Spokane Journal of Business

Mobilitie expands wireless capabilities in Spokane

Addition of small-cell units said to be prep for 5G tech

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California-based wireless infrastructure provider Mobilitie LLC has recently begun to install what are called small-cell wireless antennas to utility poles in public-right of way in certain neighborhoods here. 

A privately-held company, Mobilitie funds, installs, and operates infrastructure used by wireless carriers to enable high-speed mobile communications.

Mobilitie couldn’t be reached for comment on the recent installations, but the company’s website does list small cell antenna installation as part of its service offerings. 

Julie Happy, spokeswoman for the city of Spokane’s neighborhood and business services, says Mobilitie has been working with Spokane-based Avista Corp. to install the small cell devices on 20 utility poles throughout the city.

She says the new technology is being added in response to increasing cell phone usage needs, including incoming 5G network capabilities.

The latest in telecommunications standards, 5G is said to allow for faster transfer of data, enabling more devices to connect to the internet and reducing the time it takes devices to communicate with each other.

“The last six months have shown an increase in this kind of work, with newer tech being added in response to 4G and 5G phones coming out,” says Happy. “Small cell antennas help to add coverage, rather than installing new cell towers.”

The city of Spokane’s municipal code regarding wireless communication facilities describes small cell antennas as compact wireless base stations that contain their own transceiver equipment and function like cells in a mobile network but provide a smaller coverage area than traditional towers and antennas.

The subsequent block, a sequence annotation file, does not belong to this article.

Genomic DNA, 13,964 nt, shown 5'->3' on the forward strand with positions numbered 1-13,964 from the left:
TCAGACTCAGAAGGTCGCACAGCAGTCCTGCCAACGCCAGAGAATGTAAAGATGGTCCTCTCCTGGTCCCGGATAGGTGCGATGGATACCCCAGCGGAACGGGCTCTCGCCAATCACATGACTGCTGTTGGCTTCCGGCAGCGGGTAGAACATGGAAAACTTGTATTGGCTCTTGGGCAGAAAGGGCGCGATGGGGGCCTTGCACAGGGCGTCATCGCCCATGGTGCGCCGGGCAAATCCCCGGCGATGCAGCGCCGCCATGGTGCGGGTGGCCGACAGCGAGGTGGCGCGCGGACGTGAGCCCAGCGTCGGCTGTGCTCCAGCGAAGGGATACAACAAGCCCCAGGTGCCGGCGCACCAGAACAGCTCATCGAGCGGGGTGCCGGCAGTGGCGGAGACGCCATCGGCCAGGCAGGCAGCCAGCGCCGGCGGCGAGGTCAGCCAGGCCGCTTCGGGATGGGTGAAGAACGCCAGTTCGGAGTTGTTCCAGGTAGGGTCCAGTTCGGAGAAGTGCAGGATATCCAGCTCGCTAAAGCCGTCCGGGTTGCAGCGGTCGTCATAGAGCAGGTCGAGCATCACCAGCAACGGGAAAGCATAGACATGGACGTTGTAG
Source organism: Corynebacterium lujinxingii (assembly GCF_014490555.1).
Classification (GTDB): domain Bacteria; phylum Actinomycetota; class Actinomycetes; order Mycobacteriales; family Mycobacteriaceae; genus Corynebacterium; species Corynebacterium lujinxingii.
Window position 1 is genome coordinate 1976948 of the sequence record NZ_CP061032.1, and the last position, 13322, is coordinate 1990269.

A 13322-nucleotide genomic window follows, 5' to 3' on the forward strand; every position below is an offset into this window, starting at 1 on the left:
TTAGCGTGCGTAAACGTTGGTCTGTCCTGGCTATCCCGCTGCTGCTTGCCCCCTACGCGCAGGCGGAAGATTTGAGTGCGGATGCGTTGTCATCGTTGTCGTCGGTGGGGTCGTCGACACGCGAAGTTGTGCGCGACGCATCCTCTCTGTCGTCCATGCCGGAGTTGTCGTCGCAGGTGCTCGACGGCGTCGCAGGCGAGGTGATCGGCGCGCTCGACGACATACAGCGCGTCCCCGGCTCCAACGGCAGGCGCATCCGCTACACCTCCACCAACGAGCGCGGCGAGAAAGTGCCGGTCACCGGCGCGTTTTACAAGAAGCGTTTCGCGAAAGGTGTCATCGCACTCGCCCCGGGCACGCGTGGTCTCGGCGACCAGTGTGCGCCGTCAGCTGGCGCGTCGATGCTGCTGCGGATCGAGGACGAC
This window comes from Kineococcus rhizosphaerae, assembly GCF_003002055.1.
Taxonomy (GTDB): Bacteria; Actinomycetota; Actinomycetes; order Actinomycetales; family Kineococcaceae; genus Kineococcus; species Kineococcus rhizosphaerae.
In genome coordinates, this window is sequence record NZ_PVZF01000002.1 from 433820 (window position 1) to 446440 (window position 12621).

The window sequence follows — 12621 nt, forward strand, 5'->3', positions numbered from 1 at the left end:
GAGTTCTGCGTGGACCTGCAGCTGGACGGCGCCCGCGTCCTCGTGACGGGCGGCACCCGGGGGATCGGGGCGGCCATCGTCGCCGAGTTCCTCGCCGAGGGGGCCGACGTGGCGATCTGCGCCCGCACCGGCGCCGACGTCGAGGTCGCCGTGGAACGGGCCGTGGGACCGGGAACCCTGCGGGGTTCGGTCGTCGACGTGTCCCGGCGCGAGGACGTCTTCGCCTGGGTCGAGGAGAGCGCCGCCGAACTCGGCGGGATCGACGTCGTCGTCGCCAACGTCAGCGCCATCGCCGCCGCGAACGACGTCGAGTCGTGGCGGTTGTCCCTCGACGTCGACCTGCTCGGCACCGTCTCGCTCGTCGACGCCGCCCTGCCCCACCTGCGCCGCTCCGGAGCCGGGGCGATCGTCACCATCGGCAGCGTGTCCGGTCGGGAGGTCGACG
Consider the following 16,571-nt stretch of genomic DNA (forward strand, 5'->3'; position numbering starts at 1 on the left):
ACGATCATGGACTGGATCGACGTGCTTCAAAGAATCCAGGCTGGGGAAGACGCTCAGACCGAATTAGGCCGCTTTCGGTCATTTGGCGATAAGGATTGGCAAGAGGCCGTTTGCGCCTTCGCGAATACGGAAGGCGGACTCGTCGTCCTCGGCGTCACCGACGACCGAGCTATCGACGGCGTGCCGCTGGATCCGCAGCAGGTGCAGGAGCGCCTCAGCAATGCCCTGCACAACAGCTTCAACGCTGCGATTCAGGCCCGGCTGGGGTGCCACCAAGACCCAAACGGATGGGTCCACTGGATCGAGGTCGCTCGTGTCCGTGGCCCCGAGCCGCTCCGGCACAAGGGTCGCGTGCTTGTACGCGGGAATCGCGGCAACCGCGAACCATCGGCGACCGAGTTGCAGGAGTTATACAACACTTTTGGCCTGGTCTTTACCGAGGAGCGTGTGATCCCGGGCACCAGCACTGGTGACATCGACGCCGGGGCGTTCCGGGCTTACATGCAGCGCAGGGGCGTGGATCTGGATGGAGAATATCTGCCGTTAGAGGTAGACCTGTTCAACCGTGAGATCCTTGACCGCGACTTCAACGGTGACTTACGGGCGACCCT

The code requires small cell antennas to be no more than 3 cubic feet in volume, and small cell equipment enclosures can be no larger than 17 cubic feet in volume, with limited exceptions.

Mobilitie’s website lists its small cell networks as being designed to be upgradeable to accommodate future wireless demand growth.

Debbie Simock, Avista spokeswoman, says Washington state Utilities and Transportation Commission regulations require that Avista, and other investor-owned utilities, allow other companies to attach their infrastructure to utility poles through what is known as a joint-use agreement.

“Essentially, we own the poles, but as a regulated utility, we’re required to allow other companies to affix infrastructure to them,” she says. “The small sale wireless antennas aren’t owned by Avista and are not affiliated with our operations.”

Simock says in order to install that infrastructure, joint users  must go through an application process, identifying which Avista poles to which they’d like to attach their equipment.

“If the location meets Avista’s requirements and standards, the telecommunications company must then secure a contractor who is certified to work near powerlines to install the antennas and be responsible for all costs of construction and ongoing maintenance,” she says.

LeAnn Bjerken
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Reporter LeAnn Bjerken covers health care at the Journal of Business. A Minnesota native and cat lover, she enjoys beachside vacations and writing poetry. LeAnn has worked for the Journal since 2015.

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